What Ancient Chinese Sounded Like — and How We Know It: An Animated Introduction

No stu­dent of Chi­nese has an easy time with pro­nun­ci­a­tion. Even lin­guist Joshua Rud­der, who tells ani­mat­ed sto­ries on his Youtube chan­nel Native­Lang about lan­guages around the world and how they came to be, admits his own strug­gles to get it right. “But late­ly I’ve been bury­ing myself in hun­dreds of pages of Chi­nese lin­guis­tic his­to­ry, and you know what? I’m in good com­pa­ny,” says Rud­der in the intro­duc­tion to the video above, “What ‘Ancient’ Chi­nese Sound­ed Like — and How We Know.” “Chi­nese pro­nun­ci­a­tion puz­zled experts in Chi­na for a long, long time.”

This leads into the sto­ry of one par­tic­u­lar expert, a 19th schol­ar named Chen Li who sought to recov­er Chi­nese pro­nun­ci­a­tions that even then seemed to have been lost to his­to­ry. “How do you recov­er the sounds immor­tal­ized in clas­si­cal texts? How do you make the old poems rhyme again?” And how do you do it when “you have no record­ings, no pho­net­ic tran­scrip­tions, not even an alpha­bet — you’re work­ing with char­ac­ters.” Ah yes, char­ac­ters, those thou­sands of logograms, evolved over mil­len­nia, that still today bedev­il any­one try­ing to get a han­dle on the Chi­nese lan­guage, not exclud­ing the Chi­nese them­selves. That goes espe­cial­ly for some­one as lin­guis­ti­cal­ly ambi­tious as Chen Li.

Chen Li’s research on the cor­rect pro­nun­ci­a­tion of ancient Chi­nese brought him to the Qieyun, an even then-1200-year-old dic­tio­nary of fan­qie (反切), or the pro­nun­ci­a­tion of sin­gle char­ac­ters described by using com­bi­na­tions of oth­er char­ac­ters. (On Wikipedia, you can find assem­bled links to scanned frag­ments of the text cur­rent­ly held in places like the British Library and the Bib­lio­thèque nationale de France.) Draw­ing on not just the Qieyun but oth­er sources as well, Chen Li’s painstak­ing work of recon­struct­ing old pro­nun­ci­a­tions over­turned the long-stand­ing teach­ing that the Chi­nese lan­guage had 36 ini­tial con­so­nant sounds. He found that it had 41. But even after that dis­cov­ery, the nature of these “pre­cise sounds” remained unknown, an incom­plete­ness of knowl­edge chipped away at by the Swedish schol­ar Bernard Karl­gren in the 1900s, who took into account “the many liv­ing vari­eties” of the Chi­nese lan­guage.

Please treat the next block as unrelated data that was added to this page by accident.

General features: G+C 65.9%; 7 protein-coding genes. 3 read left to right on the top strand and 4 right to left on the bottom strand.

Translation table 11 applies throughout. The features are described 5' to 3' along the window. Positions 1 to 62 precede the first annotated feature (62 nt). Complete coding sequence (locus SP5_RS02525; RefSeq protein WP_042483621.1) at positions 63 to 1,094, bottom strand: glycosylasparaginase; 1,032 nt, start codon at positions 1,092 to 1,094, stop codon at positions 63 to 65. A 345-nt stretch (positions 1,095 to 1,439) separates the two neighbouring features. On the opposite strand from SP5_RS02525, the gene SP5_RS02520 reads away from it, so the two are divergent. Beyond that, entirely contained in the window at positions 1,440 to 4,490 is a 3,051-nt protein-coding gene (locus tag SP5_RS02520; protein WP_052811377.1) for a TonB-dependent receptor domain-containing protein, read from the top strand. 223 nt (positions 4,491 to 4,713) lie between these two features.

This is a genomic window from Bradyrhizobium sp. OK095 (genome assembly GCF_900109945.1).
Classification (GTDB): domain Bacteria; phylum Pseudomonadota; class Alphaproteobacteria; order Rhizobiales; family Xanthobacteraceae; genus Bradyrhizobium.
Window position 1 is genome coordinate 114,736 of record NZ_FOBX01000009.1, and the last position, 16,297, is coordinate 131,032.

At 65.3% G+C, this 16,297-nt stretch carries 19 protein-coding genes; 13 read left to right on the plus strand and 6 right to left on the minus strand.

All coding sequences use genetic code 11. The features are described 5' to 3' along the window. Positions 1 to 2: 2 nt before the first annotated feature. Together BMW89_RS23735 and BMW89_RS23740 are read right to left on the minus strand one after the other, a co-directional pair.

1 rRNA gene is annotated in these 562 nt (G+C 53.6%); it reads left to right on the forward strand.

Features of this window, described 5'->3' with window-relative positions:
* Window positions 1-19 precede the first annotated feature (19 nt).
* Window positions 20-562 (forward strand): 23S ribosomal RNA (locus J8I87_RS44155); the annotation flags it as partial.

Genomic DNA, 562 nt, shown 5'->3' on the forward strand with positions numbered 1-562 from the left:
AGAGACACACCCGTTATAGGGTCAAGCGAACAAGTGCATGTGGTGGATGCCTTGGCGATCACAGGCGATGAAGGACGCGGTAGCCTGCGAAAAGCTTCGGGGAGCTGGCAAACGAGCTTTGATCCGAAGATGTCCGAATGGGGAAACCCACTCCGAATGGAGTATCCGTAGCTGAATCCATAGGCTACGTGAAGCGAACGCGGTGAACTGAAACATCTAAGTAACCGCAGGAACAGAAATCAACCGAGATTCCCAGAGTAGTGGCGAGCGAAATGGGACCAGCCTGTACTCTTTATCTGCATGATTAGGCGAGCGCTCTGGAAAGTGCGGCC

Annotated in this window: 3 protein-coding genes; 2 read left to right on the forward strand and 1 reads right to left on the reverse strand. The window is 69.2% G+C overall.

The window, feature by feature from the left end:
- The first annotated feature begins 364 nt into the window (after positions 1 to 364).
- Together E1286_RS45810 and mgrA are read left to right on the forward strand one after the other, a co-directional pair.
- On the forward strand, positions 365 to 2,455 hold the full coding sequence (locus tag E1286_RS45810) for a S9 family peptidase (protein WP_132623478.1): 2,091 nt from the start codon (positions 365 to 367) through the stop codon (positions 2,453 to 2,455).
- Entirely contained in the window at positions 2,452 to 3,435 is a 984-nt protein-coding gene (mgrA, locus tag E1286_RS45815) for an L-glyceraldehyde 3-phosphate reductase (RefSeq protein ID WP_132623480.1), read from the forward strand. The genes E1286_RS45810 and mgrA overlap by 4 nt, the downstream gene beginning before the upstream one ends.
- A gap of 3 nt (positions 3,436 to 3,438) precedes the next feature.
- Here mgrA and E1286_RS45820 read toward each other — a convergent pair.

Oth­er Asian lan­guages with vocab­u­lary descend­ed from Chi­nese also come in to play. Rud­der takes the exam­ple of the word for “coun­try,” pro­nounced guó (國) in mod­ern Man­darin but kuk in Kore­an (국), koku in Japan­ese (国), and kuək in Viet­namese (quốc), all sug­gest­ing a com­mon ancient Chi­nese ances­tor word end­ing in a K‑like con­so­nant sound. But how­ev­er much progress has been made, this research into “ancient” Chi­nese has turned out to be research into a lin­guis­tic peri­od of “mid­dle Chi­nese,” which reveals evi­dence of “an even old­er lan­guage to uncov­er, a thou­sand years old­er still.” The work of a lin­guis­tic his­to­ry, just like the hum­bler work of a Chi­nese lan­guage-learn­er, is nev­er done.

Relat­ed Con­tent:

Free Chi­nese Lessons

What Ancient Latin Sound­ed Like, And How We Know It

What Did Etr­uscan Sound Like? An Ani­mat­ed Video Pro­nounces the Ancient Lan­guage That We Still Don’t Ful­ly Under­stand

What Did Old Eng­lish Sound Like? Hear Recon­struc­tions of Beowulf, The Bible, and Casu­al Con­ver­sa­tions

Hear What the Lan­guage Spo­ken by Our Ances­tors 6,000 Years Ago Might Have Sound­ed Like: A Recon­struc­tion of the Pro­to-Indo-Euro­pean Lan­guage

A Map of How the Word “Tea” Spread Across the World

Based in Seoul, Col­in Mar­shall writes and broad­casts on cities, lan­guage, and cul­ture. His projects include the book The State­less City: a Walk through 21st-Cen­tu­ry Los Ange­les and the video series The City in Cin­e­ma. Fol­low him on Twit­ter at @colinmarshall or on Face­book.

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  • Sean says:

    This is cool.

    Per­haps in the near future Chi­nese 11th graders will get the oppor­tu­ni­ty to mem­o­rize the open­ing stan­zas of 乔叟’s “坎特伯雷故事集” in its “orig­i­nal” Mid­dle Chi­nese.

    Are there clues about Mid­dle and Old Chi­nese left in all the dialects of Chi­nese and the sur­round­ing nations lan­guages?

    And what dates/time frames are we talk­ing about here?

  • Frank Chin says:

    I speak Man­darin, Can­tonese, and a coun­try dialect called Taisan. Dis­cov­ered Taisan is the clos­est to Mid­dle Chi­nese, where many expres­sions these days are pol­ly syl­la­ble is today mono syl­la­ble in Mid­dle Chi­nese. Also, pro­nun­ci­a­tion is clos­er to Japan­ese when Chi­nese was bor­rowed by the Japan­ese. In Taisan, “we” “they” are mono syl­la­ble was it’s not in mod­ern dialects.

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